By Sheila Pursglove
As a child, attorney Amanda Van Dusen dreamed of a career as a symphony conductor.
Instead she practices law with Miller Canfield in Detroit, where she spearheads the Public Law and Schools practice groups.
After graduating from Williams College with a degree in American Studies, she found conventional career paths held little appeal.
"Careers for women up to that point had been limited to teaching, nursing and secretarial positions," she says. "I didn't want to go to grad school at all. I didn't want to go into a management training program at a large company the way a number of classmates were headed."
After a little time off and a lot of searching -- the country was struggling through a recession back then, too -- Van Dusen landed a position at the Federal Energy Administration in Washington, D.C., established to deal with the energy crisis in the 1970s and later merged into the Department of Energy.
"I worked in a funny little division tasked with working on both the regulatory and environmental issues facing domestic energy resources and utility development and the socioeconomic challenges associated with that development," she says. The U.S. was working hard at the time to reduce dependence on foreign oil.
She found the latter of particular interest: addressing public and private sector roles and responsibilities such as when a mine or a power plant was developed in a remote area with little population and even less infrastructure -- how to build roads and sewers and schools before a tax base is established, and building housing for large construction crews that would also work for permanent operating employees once construction was complete.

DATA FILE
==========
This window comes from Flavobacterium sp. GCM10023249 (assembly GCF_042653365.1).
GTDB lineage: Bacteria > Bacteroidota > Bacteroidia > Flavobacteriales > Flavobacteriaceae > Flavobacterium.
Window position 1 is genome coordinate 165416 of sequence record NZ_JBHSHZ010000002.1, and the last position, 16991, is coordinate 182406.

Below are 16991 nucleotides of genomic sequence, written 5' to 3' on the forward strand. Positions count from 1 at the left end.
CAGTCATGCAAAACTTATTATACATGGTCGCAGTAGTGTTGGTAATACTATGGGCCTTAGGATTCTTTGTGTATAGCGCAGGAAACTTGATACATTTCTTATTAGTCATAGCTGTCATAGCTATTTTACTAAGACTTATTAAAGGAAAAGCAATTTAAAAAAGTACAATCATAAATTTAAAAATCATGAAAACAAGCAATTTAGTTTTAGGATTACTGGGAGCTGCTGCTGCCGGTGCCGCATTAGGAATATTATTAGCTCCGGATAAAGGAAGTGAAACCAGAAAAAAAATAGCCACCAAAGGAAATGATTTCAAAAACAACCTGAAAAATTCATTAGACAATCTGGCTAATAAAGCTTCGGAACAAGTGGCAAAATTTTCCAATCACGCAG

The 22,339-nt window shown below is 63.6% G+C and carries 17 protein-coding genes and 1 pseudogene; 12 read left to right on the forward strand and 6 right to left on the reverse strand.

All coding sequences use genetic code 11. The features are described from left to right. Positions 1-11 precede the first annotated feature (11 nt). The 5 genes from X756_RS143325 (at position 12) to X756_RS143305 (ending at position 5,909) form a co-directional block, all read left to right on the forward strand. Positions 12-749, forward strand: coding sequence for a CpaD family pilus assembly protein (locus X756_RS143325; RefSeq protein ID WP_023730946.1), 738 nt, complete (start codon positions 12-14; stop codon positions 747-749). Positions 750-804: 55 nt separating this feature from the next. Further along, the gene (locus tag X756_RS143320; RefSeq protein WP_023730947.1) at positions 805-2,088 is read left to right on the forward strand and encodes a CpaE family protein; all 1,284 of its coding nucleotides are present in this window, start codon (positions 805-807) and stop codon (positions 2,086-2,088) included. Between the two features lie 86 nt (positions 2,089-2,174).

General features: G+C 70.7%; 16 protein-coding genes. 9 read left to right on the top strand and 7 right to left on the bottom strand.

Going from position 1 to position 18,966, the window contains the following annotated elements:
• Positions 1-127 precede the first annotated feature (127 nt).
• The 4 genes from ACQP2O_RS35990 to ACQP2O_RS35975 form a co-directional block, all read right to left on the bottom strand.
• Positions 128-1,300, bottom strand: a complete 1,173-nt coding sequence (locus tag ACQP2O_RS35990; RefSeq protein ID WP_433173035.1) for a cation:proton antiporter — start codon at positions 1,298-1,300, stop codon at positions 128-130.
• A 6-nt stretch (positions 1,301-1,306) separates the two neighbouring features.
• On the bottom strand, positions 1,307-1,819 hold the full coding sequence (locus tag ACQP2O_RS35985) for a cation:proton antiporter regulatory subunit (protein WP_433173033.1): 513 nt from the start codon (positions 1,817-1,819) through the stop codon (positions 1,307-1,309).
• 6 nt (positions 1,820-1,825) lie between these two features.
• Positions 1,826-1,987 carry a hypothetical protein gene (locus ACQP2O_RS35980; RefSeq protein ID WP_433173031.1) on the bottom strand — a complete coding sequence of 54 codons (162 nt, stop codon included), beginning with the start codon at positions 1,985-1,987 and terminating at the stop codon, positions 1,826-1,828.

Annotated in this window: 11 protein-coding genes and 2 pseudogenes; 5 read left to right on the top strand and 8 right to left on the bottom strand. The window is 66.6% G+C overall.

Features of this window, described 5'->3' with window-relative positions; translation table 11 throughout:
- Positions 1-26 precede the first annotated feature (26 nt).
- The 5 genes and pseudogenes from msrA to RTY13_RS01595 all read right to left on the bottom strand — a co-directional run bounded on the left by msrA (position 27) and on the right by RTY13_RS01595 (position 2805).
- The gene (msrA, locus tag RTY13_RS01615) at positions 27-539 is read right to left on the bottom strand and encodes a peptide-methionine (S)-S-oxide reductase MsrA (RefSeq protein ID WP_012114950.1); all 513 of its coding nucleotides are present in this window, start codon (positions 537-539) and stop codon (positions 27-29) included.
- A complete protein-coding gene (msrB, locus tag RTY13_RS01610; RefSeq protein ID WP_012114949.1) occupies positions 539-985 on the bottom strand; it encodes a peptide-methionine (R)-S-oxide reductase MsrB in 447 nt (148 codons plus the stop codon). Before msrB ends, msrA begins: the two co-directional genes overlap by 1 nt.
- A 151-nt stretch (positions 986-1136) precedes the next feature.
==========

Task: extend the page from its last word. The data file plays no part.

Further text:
"Through this job I learned about the different professionals who work to solve those challenges," Van Dusen says. "I was particularly intrigued about the roles of bond lawyers and investment bankers. It was frustrating working in a federal bureaucracy, but I was excited about continuing to work in the field in a different capacity.
"I'm probably one of the few people who took the LSAT and loved it. From that moment I headed to law school and never looked back."
Van Dusen earned her law degree, cum laude, from the University of Michigan Law School.
"I enjoyed the intellectual challenge, the rigors of critical and analytical training, and, because I was a summer starter, the eclectic mix of section mates," she says. "Most of us were returning to school with a few years of work experience after college."
Her experience at the FEA drew her to public law.
"I love working for the public sector and being able to be part of helping my clients achieve their goals," she says. "I can usually point to something specific we accomplished through the democratic process, and almost always everyone is happy when we complete a transaction or other project.
"Working with educational institutions is an extension of that. I'm passionate about public education. Assuring that every child, regardless of circumstances, has access to strong schools is critical to our success as a society, and essential to a strong democracy."
Van Dusen, who has authored several articles and is a frequent presenter on school finance topics and governmental finance and powers, is a member of Miller Canfield's Sustainable Government Initiative, launched in June to help municipalities and school districts address fiscal challenges and fundamental changes, and maximize the level of state support received.
Named this year by DBusiness Magazine among Top Lawyers, Banking and Public Finance Law, Van Dusen enjoys the work environment at Miller Canfield.